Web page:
*Title: Who should have surgery for spinal stenosis?: Treatment effect predictors in SPORT.
누가 척추 협착증을 위한 수술을 받아야 하는가?
: SPORT(Spine Patient Outcome Research Trial)에서의 치료효과의 예측변수
*Author: Adam Pearson, Jon Lurie, Tor Tosteson, Wenyan Zhao, William Abdu, James N. Weinstein
*Bibliography: Spine(Phila Pa 1976). 2012 Oct 1;37(21):1791-802.
STUDY DESIGN: Combined prospective randomized controlled trial and observational cohort study of spinal stenosis (SpS) with an as-treated analysis.
OBJECTIVE: To determine modifiers of the treatment effect (TE) of surgery (the difference between surgical and nonoperative outcomes) for SpS using subgroup analysis.
SUMMARY OF BACKGROUND DATA: The Spine Patient Outcomes Research Trial demonstrated a positive surgical TE for SpS at the group level. However, individual characteristics may affect TE. No previous studies have evaluated TE modifiers in SpS.
▶Study design: Spinal stenosis patients were treated with either surgery (n = 419) or nonoperative care (n = 235) and were analyzed according to treatment received.
-Inclusion criteria: had neurogenic claudication or radicular pain for at least 12 weeks, a confirmatory cross-sectional imaging study demonstrating stenosis at 1 or more levels.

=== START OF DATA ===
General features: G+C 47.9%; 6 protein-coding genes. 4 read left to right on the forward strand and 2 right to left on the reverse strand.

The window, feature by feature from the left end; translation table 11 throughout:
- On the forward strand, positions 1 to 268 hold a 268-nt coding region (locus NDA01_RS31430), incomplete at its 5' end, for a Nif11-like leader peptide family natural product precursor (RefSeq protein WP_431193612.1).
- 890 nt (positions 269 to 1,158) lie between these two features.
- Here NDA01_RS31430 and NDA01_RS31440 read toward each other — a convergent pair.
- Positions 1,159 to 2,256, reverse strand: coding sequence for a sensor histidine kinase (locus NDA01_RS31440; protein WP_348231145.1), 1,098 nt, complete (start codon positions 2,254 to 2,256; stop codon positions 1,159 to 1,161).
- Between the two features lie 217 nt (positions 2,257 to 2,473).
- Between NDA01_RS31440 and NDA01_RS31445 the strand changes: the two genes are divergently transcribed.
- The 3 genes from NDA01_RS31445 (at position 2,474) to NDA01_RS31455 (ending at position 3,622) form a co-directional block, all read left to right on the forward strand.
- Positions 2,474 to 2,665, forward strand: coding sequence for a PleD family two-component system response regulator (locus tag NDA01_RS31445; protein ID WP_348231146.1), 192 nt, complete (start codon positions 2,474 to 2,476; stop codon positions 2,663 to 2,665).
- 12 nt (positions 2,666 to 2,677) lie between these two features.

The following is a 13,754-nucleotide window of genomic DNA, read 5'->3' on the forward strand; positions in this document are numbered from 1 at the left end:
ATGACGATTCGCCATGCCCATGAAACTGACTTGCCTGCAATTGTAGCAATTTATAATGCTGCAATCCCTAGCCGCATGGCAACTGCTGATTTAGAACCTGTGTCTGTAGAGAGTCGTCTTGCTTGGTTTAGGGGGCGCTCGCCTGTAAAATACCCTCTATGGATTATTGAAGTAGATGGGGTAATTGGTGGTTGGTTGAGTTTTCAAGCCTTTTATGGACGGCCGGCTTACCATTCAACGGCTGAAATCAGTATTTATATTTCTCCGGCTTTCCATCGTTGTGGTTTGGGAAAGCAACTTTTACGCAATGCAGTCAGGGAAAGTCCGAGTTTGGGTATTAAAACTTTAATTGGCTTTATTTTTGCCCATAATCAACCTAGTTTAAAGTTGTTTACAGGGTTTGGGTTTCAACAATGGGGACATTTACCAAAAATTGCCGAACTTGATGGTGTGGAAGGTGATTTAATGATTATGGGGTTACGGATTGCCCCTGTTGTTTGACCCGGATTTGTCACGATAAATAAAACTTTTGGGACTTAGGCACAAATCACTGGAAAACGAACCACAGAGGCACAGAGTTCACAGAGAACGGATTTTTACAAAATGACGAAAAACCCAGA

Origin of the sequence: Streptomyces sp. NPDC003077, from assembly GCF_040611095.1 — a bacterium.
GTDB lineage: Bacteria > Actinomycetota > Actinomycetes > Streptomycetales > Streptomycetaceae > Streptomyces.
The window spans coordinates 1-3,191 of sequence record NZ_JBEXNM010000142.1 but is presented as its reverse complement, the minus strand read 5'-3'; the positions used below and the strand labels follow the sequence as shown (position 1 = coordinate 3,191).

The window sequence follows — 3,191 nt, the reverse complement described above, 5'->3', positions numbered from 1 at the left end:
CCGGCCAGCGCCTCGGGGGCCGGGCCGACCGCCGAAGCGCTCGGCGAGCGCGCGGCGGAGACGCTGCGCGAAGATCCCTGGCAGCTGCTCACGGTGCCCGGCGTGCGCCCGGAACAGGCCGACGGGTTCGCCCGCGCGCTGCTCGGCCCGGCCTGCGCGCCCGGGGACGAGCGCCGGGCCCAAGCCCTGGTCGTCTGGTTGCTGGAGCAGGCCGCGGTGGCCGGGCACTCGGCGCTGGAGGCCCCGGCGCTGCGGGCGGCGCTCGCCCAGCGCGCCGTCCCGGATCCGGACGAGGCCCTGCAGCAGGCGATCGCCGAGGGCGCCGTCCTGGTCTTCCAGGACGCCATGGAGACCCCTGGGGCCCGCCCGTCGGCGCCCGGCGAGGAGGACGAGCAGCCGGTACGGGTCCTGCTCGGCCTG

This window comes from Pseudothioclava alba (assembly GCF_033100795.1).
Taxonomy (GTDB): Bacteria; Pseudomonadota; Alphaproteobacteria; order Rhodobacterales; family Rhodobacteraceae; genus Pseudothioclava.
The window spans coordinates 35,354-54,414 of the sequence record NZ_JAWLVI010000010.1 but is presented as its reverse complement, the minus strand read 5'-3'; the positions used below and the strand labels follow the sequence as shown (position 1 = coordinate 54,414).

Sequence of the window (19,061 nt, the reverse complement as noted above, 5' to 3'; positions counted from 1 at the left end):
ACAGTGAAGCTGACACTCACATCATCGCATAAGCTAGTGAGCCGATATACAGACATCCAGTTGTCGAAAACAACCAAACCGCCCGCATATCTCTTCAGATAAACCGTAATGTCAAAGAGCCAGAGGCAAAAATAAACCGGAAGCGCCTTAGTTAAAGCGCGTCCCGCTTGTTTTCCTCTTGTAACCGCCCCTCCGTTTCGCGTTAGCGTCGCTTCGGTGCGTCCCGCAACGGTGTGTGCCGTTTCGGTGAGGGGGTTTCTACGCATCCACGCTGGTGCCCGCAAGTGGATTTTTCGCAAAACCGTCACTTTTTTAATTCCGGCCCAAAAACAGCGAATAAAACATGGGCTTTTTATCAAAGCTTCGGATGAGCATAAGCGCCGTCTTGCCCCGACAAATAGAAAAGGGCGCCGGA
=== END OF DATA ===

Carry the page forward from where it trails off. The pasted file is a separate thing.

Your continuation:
-Exclusion criteria: cauda equina syndrome, malignancy, significant deformity, previous back surgery, instability on flexion-extension radiographs, and other established contraindications to elective surgery.
▶Statistical Considerations: The TE of surgery was defined as:
TE (Treatment Effect)= change in ODI (surgery) – change in ODI (nonoperative)
-All analyzed subgroups improved significantly more with surgery than with nonoperative treatment
(P < 0.05).
-Details of the below were associated with greater TE.
baseline ODI ≤ 56 (TE -15.0 vs. -4.4, ODI > 56, P < 0.001),
not smoking (TE -11.7 vs. -1.6 smokers, P < 0.001),
neuroforaminal stenosis (TE -14.2 vs. -8.7 no neuroforaminal stenosis, P = 0.002),
predominant leg pain (TE -11.5 vs. -7.3 predominant back pain, P = 0.035),
not lifting at work (TE -12.5 vs. -0.5 lifting at work, P = 0.017),
the presence of a neurological deficit (TE -13.3 vs. -7.2 no neurological deficit, P < 0.001).
-Patients improved more with surgery than with nonoperative treatment, regardless of other specific characteristics.
-However, TE varied significantly across certain subgroups, and these data can be used to individualize shared decision making discussions about likely outcomes.
●Other than smokers, all patient subgroups improved more with surgery than with nonoperative treatment.
●Baseline ODI score less than 56, not smoking, neuroforaminal stenosis, predominant leg pain, not lifting at work, and baseline neurological deficit predicted a greater TE of surgery.
●Smoking cessation should be considered before surgery for SpS.
●These data can be used to help to individualize shared decision-making discussions about likely outcomes after surgical or nonoperative treatment for SpS.